Brussels has told EU fishermen’s organisations Europêche and EAPO it is looking at ‘all possible options’ to help the EU fishing industry to weather the current high fuel costs and other difficulties caused by the Ukraine war, Covid and Brexit.
Replying to a letter sent on 10 March by the two organisations spelling out the extent of the problems, fisheries commissioner Virginijus Sinkevicius (pictured above) stressed that the Commission was ‘actively listening to the concerns of all stakeholders, closely monitoring the socio-economic situation, and assessing impacts’.
“The operation of businesses across all sectors, all the way along the supply chain, has been disrupted. This includes fisheries, aquaculture and processing, and it has short- and long-term consequences,” wrote Virginijus Sinkevicius.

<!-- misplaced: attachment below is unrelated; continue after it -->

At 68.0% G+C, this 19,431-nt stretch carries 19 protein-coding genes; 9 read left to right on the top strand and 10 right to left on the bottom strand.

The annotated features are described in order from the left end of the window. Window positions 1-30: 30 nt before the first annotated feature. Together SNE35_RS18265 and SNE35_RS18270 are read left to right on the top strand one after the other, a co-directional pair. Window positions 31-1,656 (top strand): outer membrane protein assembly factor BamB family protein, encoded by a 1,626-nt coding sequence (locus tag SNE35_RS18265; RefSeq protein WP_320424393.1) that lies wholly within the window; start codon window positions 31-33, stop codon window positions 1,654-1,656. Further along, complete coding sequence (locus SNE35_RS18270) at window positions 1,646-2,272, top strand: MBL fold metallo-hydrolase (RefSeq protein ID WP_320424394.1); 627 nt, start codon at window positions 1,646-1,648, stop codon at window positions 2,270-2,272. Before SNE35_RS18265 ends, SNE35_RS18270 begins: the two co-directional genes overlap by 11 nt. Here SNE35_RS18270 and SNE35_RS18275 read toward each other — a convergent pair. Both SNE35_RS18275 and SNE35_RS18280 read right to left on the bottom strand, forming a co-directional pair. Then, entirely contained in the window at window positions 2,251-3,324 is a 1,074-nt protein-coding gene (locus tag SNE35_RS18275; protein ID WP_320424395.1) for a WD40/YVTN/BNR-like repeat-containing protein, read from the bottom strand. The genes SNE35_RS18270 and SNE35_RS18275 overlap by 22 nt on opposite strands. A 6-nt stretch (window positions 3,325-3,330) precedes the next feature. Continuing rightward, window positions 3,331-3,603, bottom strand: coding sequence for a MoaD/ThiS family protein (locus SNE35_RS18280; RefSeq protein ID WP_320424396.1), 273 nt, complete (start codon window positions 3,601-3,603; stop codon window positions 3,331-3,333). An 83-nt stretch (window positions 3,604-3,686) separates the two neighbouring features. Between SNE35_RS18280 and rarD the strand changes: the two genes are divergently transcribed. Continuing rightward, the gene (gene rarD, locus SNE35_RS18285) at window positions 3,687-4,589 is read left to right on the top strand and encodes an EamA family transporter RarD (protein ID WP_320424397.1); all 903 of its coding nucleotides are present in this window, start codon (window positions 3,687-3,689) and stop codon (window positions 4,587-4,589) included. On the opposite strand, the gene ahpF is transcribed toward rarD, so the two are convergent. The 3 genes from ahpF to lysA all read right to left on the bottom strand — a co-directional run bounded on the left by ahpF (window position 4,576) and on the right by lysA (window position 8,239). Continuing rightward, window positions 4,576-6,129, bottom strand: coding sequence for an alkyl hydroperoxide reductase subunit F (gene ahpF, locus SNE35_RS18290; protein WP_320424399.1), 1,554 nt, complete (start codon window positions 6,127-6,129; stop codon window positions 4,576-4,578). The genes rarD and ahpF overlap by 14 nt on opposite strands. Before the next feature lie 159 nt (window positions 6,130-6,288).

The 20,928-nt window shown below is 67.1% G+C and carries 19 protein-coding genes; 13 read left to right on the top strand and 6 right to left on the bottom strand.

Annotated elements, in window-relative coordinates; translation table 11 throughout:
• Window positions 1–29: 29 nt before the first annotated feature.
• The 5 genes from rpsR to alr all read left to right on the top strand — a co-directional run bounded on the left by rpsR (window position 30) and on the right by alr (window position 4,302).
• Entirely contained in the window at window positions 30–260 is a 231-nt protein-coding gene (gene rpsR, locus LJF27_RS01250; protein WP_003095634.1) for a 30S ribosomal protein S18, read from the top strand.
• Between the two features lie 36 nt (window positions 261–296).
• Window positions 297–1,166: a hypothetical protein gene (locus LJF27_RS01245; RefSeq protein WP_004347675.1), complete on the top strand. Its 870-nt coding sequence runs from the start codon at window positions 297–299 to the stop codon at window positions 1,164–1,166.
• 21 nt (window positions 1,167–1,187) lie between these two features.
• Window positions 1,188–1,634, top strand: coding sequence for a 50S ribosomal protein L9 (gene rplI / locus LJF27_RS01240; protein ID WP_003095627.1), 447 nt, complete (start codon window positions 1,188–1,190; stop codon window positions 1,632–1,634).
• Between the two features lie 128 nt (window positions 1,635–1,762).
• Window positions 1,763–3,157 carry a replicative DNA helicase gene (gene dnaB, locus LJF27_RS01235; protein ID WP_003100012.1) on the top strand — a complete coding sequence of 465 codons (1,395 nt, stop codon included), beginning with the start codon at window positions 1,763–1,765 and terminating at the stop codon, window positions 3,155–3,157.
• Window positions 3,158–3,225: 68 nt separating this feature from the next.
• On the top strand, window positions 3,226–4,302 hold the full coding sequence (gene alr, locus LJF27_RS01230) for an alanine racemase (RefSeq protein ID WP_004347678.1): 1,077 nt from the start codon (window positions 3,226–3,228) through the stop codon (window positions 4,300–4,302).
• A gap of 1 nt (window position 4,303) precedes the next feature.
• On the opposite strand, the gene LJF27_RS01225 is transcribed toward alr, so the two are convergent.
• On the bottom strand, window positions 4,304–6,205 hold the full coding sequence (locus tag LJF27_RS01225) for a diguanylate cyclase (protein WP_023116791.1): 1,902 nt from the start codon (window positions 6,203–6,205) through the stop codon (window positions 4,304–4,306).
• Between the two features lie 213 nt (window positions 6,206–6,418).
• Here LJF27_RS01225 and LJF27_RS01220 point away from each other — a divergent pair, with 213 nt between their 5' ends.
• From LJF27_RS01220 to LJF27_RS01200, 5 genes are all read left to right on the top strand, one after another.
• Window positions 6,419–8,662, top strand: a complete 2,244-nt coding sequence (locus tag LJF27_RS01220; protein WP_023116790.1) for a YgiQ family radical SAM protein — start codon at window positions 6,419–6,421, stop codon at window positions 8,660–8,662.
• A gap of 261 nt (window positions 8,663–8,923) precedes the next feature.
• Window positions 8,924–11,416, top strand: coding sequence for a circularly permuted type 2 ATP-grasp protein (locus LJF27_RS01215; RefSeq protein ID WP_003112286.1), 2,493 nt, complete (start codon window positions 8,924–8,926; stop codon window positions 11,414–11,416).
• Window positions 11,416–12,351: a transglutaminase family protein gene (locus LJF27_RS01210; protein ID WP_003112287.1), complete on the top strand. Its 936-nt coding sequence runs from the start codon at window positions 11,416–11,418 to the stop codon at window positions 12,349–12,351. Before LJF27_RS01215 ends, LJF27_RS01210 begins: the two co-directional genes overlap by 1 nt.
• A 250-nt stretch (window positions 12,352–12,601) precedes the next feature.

He told Europêche and EAPO: “Let me assure you that we are considering all possible options across the full range of instruments available. This includes an unprecedented level of sanctions to disable the Russian war effort, while also considering the impacts these sanctions could have on the EU fishing sector.
“The sanctions package is being complemented by actions to support EU operators and to help them both during the immediate crisis and to transition to a more resilient, energy-efficient and sustainable future operating model in line with our EU Green Deal objectives.”
This included looking at possible reallocation of existing funding under the 2014-2020 EMFF and at changes to its successor for 2021- 2027, EMFAF, as well as at EU state aid options, he said. “We are working to act quickly to address the needs of the fishing sector, including those set out in your letter.”
The commissioner asked the two groups to keep in close contact with the Commission and to ‘provide updated information on the state of play as the situation evolves’.
This story was taken from the latest issue of Fishing News. For more up-to-date and in-depth reports on the UK and Irish commercial fishing sector, subscribe to Fishing News here or buy the latest single issue for just £3.30 here.
Main image copyright: European Union, 2019